At the Homestead, we divide the year into themes to organize our educational programming and retreats. October's theme was Provide. I try and match the themes to the seasons, but this one was uncannily appropriate. The Provide theme was designed to deal with basic skills -"Providing for your basic needs." I wanted to address food, shelter, health, and reconnecting with the natural world, but I did not picture myself eating a raccoon.
We began the month with our Author Chat with Tony Nestor who operates Ancient Pathways, a primitive technology and ancient survival skills school. The premise of teaching these skills is that we have become so far removed from having to meet our basic needs, that most of us don't know how. This disconnect allows us to support inhumane and unhealthy food systems. It enables us to support policies that harm our world and waste our natural resources. When we are disconnected from where our basic needs come from, we don't have to think about the ramifications of our lifestyles. If you missed it, you can listen to an interview with him here.
And just as I was getting pumped up about how reconnected my family had become with our food system, I had a heartbreaking run in with how very thoughtful and feeling our pigs actually are. I had become pretty good at compartmentalizing our animals as food until I saw their distress at being separated. If you missed that blog entry, I had moments this month when I wanted to throw in the towel.
Thankfully, one of my literary and health advocate heroes came to give a presentation and talk the next week. Sandor Katz is a fermented foods revivalist. The New York Times calls him "one of the unlikely rockstars of the American food scene." His work was the place my family's health revolution began. I remember reading his book after the kids went to bed five years ago as things began to click. It was one Aha! moment after another as I began to understand how to rebuild our health in a very primitive way. So I did feel like a rockstar was in the kitchen at the Homestead this month, and I got to share that feeling with forty other folks who participated.
The Provide theme culminated with our Primitive Skills Weekend Experience. Twenty adults and excited kids learned bush medicine, trapping, hunting safety, wild medicine, foraging, shelter building, and many more skills. After I the pig fiasco, I got very nervous when one of our teachers told me he had trapped a raccoon by the chicken coop and wanted to know if it was okay to show people how to process it. I watched that poor creature in the trap curl its beautiful tail around its body, and reluctantly agreed.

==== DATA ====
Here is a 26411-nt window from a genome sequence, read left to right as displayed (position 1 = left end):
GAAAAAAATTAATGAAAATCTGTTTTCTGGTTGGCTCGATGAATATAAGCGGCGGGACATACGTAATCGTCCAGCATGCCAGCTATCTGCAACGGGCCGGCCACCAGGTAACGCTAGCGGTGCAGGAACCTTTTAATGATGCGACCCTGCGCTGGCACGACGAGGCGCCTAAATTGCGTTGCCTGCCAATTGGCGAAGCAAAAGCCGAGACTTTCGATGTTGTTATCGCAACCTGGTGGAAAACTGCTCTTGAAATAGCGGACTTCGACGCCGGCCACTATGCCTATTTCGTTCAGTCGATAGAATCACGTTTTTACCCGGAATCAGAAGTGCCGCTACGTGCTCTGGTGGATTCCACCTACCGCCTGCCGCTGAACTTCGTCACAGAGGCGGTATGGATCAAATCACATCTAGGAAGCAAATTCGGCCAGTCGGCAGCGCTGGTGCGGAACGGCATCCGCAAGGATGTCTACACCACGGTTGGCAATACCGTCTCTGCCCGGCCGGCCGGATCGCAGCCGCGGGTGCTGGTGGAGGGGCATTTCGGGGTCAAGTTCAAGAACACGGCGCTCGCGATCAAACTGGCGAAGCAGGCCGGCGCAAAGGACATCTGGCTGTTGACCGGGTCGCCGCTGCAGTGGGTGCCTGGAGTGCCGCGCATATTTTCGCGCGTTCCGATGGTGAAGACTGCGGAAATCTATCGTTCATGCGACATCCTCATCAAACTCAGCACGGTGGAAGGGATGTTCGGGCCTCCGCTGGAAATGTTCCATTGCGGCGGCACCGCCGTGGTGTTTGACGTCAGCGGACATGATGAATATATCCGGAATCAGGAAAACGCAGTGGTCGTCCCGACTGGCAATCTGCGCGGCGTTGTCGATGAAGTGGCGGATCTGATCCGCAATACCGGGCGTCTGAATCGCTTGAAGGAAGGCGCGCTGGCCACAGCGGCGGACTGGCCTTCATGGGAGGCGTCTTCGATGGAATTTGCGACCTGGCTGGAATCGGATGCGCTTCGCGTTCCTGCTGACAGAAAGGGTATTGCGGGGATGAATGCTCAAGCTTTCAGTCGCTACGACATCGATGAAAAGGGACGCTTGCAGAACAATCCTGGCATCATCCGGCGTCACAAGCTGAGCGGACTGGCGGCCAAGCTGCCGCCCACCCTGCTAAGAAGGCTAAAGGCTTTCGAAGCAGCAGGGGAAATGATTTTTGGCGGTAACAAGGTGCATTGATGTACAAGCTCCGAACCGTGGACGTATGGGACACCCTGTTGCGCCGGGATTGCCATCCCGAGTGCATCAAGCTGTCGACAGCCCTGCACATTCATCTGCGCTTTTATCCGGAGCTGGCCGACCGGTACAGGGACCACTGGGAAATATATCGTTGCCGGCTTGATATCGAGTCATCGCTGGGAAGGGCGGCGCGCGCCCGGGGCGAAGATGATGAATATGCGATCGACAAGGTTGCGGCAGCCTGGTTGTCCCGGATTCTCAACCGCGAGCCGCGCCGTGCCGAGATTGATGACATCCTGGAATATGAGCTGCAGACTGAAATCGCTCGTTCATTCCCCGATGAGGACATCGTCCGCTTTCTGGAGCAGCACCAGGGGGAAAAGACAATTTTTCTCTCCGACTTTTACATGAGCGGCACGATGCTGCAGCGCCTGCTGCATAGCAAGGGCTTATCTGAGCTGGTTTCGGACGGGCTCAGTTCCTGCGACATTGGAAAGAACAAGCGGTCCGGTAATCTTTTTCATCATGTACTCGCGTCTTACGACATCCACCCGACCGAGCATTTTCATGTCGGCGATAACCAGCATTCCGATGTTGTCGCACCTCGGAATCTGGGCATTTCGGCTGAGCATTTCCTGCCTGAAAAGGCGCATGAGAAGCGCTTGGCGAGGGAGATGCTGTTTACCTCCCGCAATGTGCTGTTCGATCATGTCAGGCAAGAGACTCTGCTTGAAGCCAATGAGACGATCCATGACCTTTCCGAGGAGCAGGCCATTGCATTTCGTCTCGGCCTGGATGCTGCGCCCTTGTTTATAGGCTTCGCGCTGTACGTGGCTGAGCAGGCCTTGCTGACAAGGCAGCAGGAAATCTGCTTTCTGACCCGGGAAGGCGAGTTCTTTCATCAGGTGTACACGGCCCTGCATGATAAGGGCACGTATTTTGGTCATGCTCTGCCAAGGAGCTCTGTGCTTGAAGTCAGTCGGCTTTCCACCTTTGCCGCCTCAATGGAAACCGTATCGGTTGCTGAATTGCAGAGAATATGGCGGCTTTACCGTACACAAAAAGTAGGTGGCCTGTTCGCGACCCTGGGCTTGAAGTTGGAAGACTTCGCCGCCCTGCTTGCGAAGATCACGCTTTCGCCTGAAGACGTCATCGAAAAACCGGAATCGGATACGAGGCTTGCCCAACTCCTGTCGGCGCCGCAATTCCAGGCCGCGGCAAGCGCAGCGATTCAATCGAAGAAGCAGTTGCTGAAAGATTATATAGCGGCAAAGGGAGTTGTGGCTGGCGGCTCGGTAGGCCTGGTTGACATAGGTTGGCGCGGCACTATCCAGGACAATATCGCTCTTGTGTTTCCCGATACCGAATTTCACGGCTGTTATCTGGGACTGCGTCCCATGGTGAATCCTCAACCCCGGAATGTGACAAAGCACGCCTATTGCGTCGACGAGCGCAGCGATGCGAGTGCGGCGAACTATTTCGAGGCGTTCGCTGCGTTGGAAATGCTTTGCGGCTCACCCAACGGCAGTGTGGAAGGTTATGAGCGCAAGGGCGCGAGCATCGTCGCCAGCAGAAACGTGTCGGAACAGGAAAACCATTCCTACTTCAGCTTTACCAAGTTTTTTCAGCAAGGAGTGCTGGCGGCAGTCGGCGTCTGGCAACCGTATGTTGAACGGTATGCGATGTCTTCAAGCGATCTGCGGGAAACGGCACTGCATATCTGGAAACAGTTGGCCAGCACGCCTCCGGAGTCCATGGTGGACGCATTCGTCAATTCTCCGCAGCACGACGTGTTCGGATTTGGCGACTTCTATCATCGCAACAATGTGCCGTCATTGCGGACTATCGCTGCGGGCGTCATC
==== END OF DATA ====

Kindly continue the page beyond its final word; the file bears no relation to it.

I wondered if the raccoon had any thoughts for the chickens it ate, as Patrick showed how to line up a gun barrel through the cage slats. "Taking your time so you get a clean shot is important. You don't want him to suffer." We said a quick blessing for that raccoon's life and then he was gone. The teachers demonstrated how to hang him in the tree for processing.
I was so proud of the kids. For kids who grow up with hunting this is process is second nature. These kids had never seen an animal killed and processed. They asked questions and passed around the organs as they came out of the animal's body. They didn't laugh or make gross jokes. At the end, all of them said, "I think I could do it."
We have a rule at our house that I impose at the Homestead summer camps, "The only reason you kill another living thing is for food or protection." I use this rule to keep kids from needlessly killing toads, lizards, and spiders. They remind each other, "Don't hurt it! She'll make you eat it!"
The rule applies to adults too. Our incredible chef for our weekend events outdid herself. She marinated that raccoon in buttermilk and cooked it with peppers and onions. Surprisingly, it really was good.
Provide was a rough month. Reconnecting with our basic needs is hard, physically and emotionally. But I believe it is one of the most important things we can teach our kids. It is the road to an honest relationship with our food system, our natural world, and our the policies that support our lifestyle. Our civilized society eats animals every day who are killed in much less humane ways than that raccoon. When you look inside the bowels of an animal you have taken life from, you cannot pretend it away.